Tuesday, April 15, 2014

Female Pattern Hair Loss

Female-Pattern Hair Loss (FPHL), also known as Androgenetic alopecia, occurs when genes trigger a sensitivity to a class of hormones called androgens e.g., testosterone, which causes hair follicles to shrink. Women with FPHL generally maintain a frontal hairline while experiencing a diffuse thinning of the hair over the top of the head or crown.
About Female Pattern hair Loss
Some degree of hair thinning is experienced by 50 percent of women by 50 years of age. Women who experience FPHL usually begin to notice initial hair thinning in their 20's and 30's. The signs can become more noticeable in these women at approximately 40 years of age and particularly after menopause. FPHL differs from Alopecia Areata where well defined bald patches occur.
In both male and Female-Pattern Hair Loss, shrinking follicles (the sheath that surrounds the root of a hair) produce thinner hair. There is a gradual transition from large, thick, coloured hairs to thinner, shorter hairs and finally to short, wispy, non-coloured hairs in the involved areas. As the condition progresses the patient may notice an increase in hair shedding. Women with FPHL generally lose hair diffusely over the crown. This produces a gradual thinning of the hair rather than an area of marked baldness. The frontal hairline is often preserved in women with FPHL.
Cause of Female Pattern hair Loss
There is often a family history of FPHL. The condition is dependent on androgens (male hormones), however, a blood test will often show that a woman with FPHL has normal levels of circulating androgens. Excessive shedding of hair may also be associated with various illnesses and drug treatments, rapid weight loss, anaemia, stress or pregnancy. If a woman with FPHL is showing other signs of androgen excess such as increased body hair, deepening of the voice and/or irregular or absent menstruation, a full medical examination is required to exclude an androgen-secreting tumour.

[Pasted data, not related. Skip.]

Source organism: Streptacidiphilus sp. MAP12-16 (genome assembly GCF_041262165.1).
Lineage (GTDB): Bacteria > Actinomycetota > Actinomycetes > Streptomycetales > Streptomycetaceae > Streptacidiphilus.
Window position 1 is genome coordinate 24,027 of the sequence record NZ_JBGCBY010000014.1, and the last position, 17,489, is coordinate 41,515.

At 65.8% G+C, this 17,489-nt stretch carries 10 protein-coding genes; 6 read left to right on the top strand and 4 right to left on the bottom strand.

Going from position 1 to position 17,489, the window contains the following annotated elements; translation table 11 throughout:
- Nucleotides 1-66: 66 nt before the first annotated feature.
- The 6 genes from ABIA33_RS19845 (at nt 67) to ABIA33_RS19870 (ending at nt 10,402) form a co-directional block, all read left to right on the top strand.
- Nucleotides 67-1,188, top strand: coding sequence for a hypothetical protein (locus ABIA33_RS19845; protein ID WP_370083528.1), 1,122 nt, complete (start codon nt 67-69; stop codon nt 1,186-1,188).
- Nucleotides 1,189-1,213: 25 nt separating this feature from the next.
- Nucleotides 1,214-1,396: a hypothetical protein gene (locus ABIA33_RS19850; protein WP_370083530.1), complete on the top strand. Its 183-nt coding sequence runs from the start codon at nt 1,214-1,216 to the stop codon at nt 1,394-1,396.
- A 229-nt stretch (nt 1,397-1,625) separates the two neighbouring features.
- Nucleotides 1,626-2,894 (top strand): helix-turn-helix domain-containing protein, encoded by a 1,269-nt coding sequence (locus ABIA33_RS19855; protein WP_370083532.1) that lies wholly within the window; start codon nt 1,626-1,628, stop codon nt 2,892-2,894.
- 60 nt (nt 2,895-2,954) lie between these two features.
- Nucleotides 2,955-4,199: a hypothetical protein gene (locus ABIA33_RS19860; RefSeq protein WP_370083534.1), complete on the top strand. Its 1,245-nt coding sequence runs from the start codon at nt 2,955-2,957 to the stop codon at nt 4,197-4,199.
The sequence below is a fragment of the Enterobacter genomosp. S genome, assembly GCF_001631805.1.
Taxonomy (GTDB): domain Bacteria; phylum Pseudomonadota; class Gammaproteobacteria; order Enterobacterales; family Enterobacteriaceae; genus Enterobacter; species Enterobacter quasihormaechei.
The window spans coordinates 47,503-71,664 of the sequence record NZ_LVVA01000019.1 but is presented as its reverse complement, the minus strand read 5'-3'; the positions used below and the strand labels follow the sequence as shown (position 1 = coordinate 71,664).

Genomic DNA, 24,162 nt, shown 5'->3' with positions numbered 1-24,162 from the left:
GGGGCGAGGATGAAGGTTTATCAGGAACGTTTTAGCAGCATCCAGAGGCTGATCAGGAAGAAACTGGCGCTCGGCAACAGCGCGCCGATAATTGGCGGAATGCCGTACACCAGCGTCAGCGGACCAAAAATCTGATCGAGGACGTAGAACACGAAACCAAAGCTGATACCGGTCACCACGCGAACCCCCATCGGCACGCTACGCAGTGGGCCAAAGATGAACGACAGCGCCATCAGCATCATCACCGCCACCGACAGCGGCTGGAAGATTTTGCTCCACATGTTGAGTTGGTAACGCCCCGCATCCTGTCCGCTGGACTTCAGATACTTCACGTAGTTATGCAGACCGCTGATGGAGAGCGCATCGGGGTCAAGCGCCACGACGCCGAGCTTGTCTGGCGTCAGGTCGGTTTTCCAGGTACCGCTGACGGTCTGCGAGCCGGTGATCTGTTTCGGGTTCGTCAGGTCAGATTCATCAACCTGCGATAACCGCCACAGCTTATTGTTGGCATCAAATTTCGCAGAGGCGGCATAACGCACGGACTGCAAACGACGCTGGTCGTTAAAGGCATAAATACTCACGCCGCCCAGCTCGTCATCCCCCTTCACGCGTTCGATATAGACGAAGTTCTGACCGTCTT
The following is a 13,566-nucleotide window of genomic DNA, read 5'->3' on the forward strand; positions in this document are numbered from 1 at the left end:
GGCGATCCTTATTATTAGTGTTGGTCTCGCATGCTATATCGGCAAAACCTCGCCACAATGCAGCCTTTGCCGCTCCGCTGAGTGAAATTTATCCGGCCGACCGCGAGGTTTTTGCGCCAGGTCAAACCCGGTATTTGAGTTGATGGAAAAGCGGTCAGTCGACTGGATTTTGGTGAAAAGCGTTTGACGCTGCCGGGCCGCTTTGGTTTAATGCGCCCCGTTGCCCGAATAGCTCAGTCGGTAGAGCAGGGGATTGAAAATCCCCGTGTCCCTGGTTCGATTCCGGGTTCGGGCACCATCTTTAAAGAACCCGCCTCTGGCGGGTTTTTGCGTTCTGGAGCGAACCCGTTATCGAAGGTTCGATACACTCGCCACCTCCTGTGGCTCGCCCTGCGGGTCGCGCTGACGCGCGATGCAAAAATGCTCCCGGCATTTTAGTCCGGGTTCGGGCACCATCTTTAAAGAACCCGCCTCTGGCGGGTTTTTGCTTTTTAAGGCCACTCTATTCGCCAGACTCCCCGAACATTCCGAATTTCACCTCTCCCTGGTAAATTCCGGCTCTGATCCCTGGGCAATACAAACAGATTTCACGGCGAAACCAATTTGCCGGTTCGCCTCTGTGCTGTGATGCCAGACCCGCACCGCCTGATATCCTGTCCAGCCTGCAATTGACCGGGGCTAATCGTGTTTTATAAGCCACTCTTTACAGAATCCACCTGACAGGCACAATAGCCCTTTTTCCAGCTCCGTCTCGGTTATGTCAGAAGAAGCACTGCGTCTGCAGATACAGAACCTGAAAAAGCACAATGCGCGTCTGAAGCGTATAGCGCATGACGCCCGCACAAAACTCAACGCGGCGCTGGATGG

Health Care
Always consult your Doctor for the diagnosis and treatment of FPHL. Ask your Doctor about the latest treatments available for this condition. In contrast to Androgenetic Alopecia in men, an evaluation of this condition in women should include medical tests to rule out other causes that may mimic FPHL. A complete blood cell count and measurement of thyroid hormones and iron levels are useful but rarely reveal abnormalities. Hormonal studies are not indicated unless other signs of excessive androgens are present
The treatment options for androgenetic alopecia are not very successful. Minoxidil (Regaine), applied to the scalp, may slow hair loss or stimulate fine regrowth in a minority of cases. It must be used for 4 to 6 months before any results are seen, and new hair growth is generally poor. When therapy is discontinued, the new growth soon falls out, and the woman returns to her pretreatment condition. Surgical treatment of alopecia includes hair transplantation (macrografting and micrografting) and various forms of scalp surgery.

Vitamins, Minerals & Herbs
Jojoba Oil is used in preparations designed to stimulate hair growth and rejuvenation. Biotin, one of the B Group Vitamins, has been used for this condition. Vitamin B3 is thought to increase blood supply to the head. Zinc - Supplementation with high dose zinc has been shown to reduce hair loss in some people. It may be worth considering zinc supplementation in cases of patchy or total hair loss. Iron - If anaemia is the cause of FPHL then consider taking an iron supplement. A normal blood count does not exclude iron deficiency as a cause of hair loss. Ferritin levels may be normal despite an iron deficiency.
Saw Palmetto - A clinical trial indicates that the herb saw palmetto, taken in adequate doses, helps to block the conversion of testosterone to dihydrotestosterone. This action may result in an improved outcome for women with FPHL. Catechins are molecules found in green tea that may be beneficial in reducing the severity of FPHL by influencing circulating levels of hormones. Green tea has been associated with higher levels of sex hormone binding globulin (SBHG). Increased SBHG may be of help in reducing the effects of FPHL. One cup of green tea contains approximately 100 mg of catechins. A therapeutic dose of catechins is 300 mg daily. Alternatively, capsules of green tea are available.

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